This isn’t working. In response to repeated questions about using private email to do government work, Minister of Citizens’ Services Jinny Sims was reduced to reading the same canned response over and over. It didn’t make for great TV, but she didn’t have much choice.
There are several layers of irony here — including the B.C. Liberals’ own history with record management, which included some painful lessons. But Sims has had the benefit of those lessons, is most comfortable with the mantle of reflexive moral superiority and just happens to be the minister specifically responsible for the rules she broke.
It’s not a good look, and judging by body language, the NDP knows it. (Seriously, go back and watch these question periods. You’ll see facepalms, cringes and what appears to be prayer from ministers who really ought to have realized they were on camera.)
Sims admits she was sloppy, and there might or might not be more to unearth. But the real problem is the rules just don’t work. As the NDP is learning to its sorrow, it’s very easy to insist government must adhere to absolute transparency. But speaking as a former staffer, not only is that unrealistic, it makes it impossible to do your job.
I’ll explain. But first, let me confirm some of your more reasonable suspicions.
Yes, most MLAs, ministers and staff have personal email accounts. This is perfectly legitimate. Not everyone wants Christmas photos on their work email, subject to FOI searches. And as many of us have learned recently, you don’t get to take government emails with you.
Yes, colleagues often contact each other on personal email. Don’t overthink this; the legislature is full of people who socialize with each other, resulting in emails full of plans for a drink, jokes, commiserating, and memes, memes, memes. In other words, it’s like most workplaces, and once again, perfectly legitimate.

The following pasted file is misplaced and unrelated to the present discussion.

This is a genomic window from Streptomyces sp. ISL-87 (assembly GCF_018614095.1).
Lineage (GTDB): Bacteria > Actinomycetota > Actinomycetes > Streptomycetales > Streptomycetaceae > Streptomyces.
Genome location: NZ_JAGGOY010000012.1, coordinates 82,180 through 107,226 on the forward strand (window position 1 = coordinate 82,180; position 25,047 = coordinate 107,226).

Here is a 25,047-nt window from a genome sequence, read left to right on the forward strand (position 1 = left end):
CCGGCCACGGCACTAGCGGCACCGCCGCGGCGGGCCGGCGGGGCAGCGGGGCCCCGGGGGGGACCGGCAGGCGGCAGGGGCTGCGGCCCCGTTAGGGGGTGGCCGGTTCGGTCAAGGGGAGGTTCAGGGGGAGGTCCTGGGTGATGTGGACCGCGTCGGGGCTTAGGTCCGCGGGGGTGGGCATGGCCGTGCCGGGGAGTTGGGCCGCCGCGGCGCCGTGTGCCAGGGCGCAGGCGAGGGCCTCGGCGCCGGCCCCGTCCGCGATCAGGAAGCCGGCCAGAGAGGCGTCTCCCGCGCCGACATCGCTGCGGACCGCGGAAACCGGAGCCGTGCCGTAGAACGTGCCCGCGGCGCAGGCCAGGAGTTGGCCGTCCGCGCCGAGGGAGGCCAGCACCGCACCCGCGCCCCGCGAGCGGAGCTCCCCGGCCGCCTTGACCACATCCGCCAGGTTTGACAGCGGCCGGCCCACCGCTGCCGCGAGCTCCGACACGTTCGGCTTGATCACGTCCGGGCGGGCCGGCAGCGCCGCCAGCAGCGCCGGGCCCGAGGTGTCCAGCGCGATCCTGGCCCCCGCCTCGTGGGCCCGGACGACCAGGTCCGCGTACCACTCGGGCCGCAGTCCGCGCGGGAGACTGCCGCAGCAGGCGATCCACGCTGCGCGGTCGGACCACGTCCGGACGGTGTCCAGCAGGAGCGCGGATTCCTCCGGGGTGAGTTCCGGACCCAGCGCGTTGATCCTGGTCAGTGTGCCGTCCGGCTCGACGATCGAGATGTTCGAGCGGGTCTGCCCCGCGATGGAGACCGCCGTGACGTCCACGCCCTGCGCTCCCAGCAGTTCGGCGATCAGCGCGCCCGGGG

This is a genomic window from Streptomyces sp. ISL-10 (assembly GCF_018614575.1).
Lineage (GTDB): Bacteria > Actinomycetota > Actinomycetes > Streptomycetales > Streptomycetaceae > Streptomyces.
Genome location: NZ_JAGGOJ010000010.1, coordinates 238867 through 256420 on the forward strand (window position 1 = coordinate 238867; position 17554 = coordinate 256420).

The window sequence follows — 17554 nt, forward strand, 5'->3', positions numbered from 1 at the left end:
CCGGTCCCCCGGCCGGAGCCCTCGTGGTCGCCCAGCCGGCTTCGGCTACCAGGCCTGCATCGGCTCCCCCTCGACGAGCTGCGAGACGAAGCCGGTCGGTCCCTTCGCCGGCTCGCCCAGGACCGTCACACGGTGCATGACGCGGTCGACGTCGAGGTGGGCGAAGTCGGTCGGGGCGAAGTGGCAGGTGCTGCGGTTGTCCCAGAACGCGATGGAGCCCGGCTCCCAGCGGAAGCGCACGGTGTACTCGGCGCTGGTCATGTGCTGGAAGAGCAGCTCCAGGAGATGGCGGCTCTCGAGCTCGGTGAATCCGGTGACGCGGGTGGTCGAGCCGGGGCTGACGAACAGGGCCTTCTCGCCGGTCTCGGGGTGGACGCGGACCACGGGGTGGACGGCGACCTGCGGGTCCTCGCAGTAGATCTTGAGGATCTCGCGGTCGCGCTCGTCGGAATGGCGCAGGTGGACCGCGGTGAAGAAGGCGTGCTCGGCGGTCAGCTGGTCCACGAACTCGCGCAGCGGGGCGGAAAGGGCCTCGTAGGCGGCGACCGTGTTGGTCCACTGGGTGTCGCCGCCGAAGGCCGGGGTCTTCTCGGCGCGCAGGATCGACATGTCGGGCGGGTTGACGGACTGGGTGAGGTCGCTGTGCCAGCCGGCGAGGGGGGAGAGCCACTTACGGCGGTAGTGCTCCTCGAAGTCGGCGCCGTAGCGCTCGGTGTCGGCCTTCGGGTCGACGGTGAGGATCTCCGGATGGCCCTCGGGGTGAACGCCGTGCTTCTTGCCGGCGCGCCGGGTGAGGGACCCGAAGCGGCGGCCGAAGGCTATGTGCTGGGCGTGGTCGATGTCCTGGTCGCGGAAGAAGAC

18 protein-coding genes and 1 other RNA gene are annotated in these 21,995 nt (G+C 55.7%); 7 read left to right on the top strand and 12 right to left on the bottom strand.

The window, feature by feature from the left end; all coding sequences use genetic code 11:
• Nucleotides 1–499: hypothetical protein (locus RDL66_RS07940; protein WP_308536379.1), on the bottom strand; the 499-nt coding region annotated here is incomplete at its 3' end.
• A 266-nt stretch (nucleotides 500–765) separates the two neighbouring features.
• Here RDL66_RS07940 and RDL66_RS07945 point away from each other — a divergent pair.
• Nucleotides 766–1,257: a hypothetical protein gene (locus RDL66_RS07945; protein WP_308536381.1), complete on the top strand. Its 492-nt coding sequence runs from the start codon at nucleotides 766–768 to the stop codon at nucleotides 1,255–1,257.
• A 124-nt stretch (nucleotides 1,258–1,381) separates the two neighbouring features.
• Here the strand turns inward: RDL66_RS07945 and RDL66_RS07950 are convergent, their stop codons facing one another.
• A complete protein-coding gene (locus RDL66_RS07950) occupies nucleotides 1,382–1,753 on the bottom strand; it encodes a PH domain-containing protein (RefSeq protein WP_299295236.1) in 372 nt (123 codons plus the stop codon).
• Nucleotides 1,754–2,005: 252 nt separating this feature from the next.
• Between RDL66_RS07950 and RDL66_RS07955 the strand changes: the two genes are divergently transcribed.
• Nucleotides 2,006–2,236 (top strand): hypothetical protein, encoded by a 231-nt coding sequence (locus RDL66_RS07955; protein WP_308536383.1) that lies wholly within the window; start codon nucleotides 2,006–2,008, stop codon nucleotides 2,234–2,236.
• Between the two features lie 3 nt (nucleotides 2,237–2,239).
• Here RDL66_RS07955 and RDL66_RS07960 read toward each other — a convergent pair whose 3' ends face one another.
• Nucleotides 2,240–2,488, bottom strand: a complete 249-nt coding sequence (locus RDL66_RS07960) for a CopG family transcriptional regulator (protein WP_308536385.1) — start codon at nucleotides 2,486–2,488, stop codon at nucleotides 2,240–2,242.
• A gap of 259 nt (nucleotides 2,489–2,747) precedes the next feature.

Yes, party business gets discussed on personal emails. Again — legitimate. Political staff are, by definition, politically active. And yes again, sometimes that happens in “work hours,” which as any millennial can tell you, is an arcane expression with minimal real-world relevance, like “hanging up the phone.”
Yes, sometimes there are honest mistakes with email accounts. This happens in three ways. First, government or legislature email servers go down. A lot. And that’s why I once had to send a provincewide news release on my personal email account.
Second, when discussing non-work things, someone adds something such as: “By the way, can you work on X?” Against the rules, but you can see how that could happen organically and accidentally.
And third, most insidiously, it’s frustratingly easy to switch between email accounts on smartphones, especially iPhones. One errant swipe, and you’ve inadvertently used the wrong account, and contravened the regulations. This happens more than you’d think, and in my experience, it’s almost always followed by an apology email, noting the mistake.
But the most basic problem with FOI isn’t technical. It’s politics. You can’t expect political staff — whose sole focus is protecting the interests and reputation of the minister and/or caucus they work for — to give honest, real-world political advice, if that advice can be public in a matter of days.
Sure, it would be more interesting to read, make better stories and even illuminate which staffers are smart — and which ministers aren’t. And yes, it would be more transparent. Just not realistic.
Put another way: Imagine having to tell your best friend she should dump her loser boyfriend … on Facebook.
Let’s say in a moment of weakness, Premier John Horgan told staff to triple income taxes. If your job is to protect his reputation, it’s hard to imagine a worse way to accomplish that than writing a detailed list of reasons why not — especially if one of them is political, such as: “We’d lose David Eby’s seat in Point Grey.”
You might gag, but that’s precisely what political staff are paid to do — give political advice. And that particular advice would be relevant, accurate and worthwhile.
The NDP has learned you can’t give honest or helpful advice with a megaphone. It’s time to change the rules to reflect the real world, and either exempt the executive council and political staff — because it seems they’re effectively exempt anyway — or freeze their records between elections.
Maclean Kay was former premier Christy Clark’s speechwriter for five years.